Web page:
Pregnancy Pre-Eclampsia Tests Approved in England

Tim Locke

May 11, 2016

The NHS in England is to fund two new blood tests to help rule out pre- eclampsia in pregnancy.

The tests detect changes in the blood that can mean the placenta is not developing properly.

New Blood Tests

NICE has assessed and approved the Triage PlGF test and the Elecsys immunoassay sFlt-1/PlGF ratio.

For now, their use is approved to rule out pre-eclampsia, not to diagnose it. NICE says more evidence is needed to approve them for diagnosis.

Consultant obstetrician Dr Jenny Myers helped compile the NICE guidance. In a statement she says: "At the moment women with suspected pre-eclampsia often have to come into hospital for 24 to 36 hours so we can make a diagnosis, but now, for women between 20th and 35th week of their pregnancy, these new tests may avoid the need for admission to hospital."

She continues: "The tests will be extremely valuable to help rule out pre-eclampsia before the 35th week of pregnancy, when approximately a third of women with pre-eclampsia are diagnosed.

"Doctors will need to be clear with patients, depending on which test is used, the result is only valid for 7 to 14 days and neither test definitively rules out pre-eclampsia for the rest of the pregnancy.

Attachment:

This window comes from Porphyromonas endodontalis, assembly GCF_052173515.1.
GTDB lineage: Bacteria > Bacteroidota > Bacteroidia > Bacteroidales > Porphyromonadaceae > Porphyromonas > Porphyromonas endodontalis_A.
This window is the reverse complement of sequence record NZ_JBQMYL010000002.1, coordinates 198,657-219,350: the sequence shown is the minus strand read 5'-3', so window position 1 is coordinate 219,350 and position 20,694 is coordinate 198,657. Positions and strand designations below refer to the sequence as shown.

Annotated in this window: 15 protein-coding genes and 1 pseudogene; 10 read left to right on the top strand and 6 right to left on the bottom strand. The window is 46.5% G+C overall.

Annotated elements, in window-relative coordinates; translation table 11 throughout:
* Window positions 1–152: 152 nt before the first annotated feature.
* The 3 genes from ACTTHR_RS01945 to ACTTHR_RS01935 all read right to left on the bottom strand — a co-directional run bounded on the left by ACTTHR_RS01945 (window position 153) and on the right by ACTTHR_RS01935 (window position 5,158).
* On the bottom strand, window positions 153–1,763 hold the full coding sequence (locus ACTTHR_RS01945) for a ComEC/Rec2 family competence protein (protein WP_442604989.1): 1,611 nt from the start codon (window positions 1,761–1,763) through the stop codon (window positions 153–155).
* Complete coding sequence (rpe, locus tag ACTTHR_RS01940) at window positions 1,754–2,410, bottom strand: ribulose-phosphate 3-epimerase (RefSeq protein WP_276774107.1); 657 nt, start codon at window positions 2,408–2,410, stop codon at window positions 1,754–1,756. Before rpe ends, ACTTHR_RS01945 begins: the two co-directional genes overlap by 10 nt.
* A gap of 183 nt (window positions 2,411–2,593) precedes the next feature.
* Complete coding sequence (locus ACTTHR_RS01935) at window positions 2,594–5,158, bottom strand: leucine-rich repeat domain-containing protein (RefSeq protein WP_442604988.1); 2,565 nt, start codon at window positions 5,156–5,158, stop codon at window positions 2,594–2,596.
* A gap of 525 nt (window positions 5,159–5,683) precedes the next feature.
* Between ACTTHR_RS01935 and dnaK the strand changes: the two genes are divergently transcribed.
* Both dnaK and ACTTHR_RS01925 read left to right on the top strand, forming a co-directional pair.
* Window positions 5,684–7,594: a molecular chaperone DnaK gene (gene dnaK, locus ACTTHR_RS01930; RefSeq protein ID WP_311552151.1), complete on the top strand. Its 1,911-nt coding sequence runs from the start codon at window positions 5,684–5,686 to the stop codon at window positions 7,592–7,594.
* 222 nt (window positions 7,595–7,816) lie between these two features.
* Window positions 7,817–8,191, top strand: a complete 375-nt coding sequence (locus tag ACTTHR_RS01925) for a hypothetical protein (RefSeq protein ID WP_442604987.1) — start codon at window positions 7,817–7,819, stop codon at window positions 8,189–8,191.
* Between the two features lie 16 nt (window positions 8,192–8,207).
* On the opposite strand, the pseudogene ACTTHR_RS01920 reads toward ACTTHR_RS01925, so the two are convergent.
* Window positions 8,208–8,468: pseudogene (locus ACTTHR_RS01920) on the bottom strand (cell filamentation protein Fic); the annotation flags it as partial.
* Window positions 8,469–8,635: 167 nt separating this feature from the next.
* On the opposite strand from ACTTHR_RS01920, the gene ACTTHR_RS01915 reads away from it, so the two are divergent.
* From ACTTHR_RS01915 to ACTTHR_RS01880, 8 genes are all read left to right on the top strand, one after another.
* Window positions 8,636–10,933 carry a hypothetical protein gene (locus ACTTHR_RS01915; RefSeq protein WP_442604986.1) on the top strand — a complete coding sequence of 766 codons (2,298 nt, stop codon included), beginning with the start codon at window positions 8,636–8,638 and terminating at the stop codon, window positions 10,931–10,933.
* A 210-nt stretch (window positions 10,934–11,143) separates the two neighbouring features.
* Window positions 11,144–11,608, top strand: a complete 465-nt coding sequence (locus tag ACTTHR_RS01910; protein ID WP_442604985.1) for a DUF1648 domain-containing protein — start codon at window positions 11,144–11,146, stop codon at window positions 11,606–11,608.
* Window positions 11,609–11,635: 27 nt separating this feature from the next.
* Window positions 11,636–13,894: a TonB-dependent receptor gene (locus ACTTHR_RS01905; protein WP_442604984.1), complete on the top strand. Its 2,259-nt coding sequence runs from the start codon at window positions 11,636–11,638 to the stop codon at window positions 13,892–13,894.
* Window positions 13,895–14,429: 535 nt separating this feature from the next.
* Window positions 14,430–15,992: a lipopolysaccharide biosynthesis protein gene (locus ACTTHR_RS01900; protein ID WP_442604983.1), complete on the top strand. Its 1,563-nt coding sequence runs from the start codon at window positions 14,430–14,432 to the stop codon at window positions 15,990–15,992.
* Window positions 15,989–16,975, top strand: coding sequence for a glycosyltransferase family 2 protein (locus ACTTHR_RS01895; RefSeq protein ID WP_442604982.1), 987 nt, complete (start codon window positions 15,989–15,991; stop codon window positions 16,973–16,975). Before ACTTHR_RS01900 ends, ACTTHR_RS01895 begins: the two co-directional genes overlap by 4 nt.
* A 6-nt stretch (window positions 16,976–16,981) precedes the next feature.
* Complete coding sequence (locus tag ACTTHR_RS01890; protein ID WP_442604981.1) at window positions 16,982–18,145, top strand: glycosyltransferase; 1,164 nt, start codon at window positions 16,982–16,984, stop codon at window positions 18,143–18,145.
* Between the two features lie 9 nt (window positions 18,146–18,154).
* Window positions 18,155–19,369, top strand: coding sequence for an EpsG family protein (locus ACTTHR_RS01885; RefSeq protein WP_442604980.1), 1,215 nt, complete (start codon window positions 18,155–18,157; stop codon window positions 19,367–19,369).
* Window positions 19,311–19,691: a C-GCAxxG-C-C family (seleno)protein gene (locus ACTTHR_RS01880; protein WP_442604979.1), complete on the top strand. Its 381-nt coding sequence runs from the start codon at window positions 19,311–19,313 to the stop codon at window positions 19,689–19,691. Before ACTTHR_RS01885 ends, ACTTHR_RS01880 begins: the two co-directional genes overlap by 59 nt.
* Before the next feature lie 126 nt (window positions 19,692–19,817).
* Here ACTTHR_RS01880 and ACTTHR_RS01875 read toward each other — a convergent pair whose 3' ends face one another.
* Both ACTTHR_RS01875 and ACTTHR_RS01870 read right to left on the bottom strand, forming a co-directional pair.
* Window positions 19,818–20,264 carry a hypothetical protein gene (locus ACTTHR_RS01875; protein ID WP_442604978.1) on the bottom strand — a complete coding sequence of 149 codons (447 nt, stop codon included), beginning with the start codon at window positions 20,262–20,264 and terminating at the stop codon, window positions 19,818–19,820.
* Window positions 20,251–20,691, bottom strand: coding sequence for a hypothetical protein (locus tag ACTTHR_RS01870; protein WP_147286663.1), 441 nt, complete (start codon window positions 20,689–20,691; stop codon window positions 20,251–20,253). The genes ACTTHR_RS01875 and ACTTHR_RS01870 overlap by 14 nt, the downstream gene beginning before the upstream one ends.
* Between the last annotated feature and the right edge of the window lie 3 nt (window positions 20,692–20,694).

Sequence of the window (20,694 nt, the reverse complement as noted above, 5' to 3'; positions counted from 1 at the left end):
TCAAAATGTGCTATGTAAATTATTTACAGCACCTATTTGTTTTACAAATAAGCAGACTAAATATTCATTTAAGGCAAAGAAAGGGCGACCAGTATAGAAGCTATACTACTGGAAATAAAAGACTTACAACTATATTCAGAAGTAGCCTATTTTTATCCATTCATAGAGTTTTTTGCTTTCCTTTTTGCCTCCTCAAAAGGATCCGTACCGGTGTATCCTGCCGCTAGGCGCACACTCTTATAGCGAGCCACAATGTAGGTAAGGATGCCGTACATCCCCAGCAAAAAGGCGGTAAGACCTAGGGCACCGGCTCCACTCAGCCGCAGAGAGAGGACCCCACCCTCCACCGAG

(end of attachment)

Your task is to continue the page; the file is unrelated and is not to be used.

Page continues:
"However these tests represent a great stride forward in the management and treatment of pre-eclampsia."

Professor Carole Longson, director of the Centre for Health Technology at NICE, adds: "In recommending these tests the [assessment] committee highlighted the importance of making sure laboratories explain to clinicians if a test result doesn't rule-out pre-eclampsia they should not automatically diagnose women with pre-eclampsia.

"Instead doctors should follow existing NICE guidelines to make such a diagnosis. This is so that babies aren't delivered unnecessarily early as a result of these tests."

Two other tests were assessed by NICE and rejected at this stage.


Pre-eclampsia is a complication which can develop from around the 20th week of pregnancy, causing high blood pressure and protein in the urine, called proteinuria.

The condition affects up to 1 in 16 pregnant women.

Untreated, women can develop the potentially life-threatening condition eclampsia.

Pre-eclampsia and eclampsia are believed to be the second leading direct cause of deaths of mums-to-be in the UK.

Pre-eclampsia can lead to liver, kidney and lung failure, blood clotting problems, and to an increased risk of heart disease and stroke later in life.

High blood pressure and pre-eclampsia can lead to growth problems in the baby, premature birth or stillbirth.

Currently, the only cure for pre-eclampsia is to deliver the baby.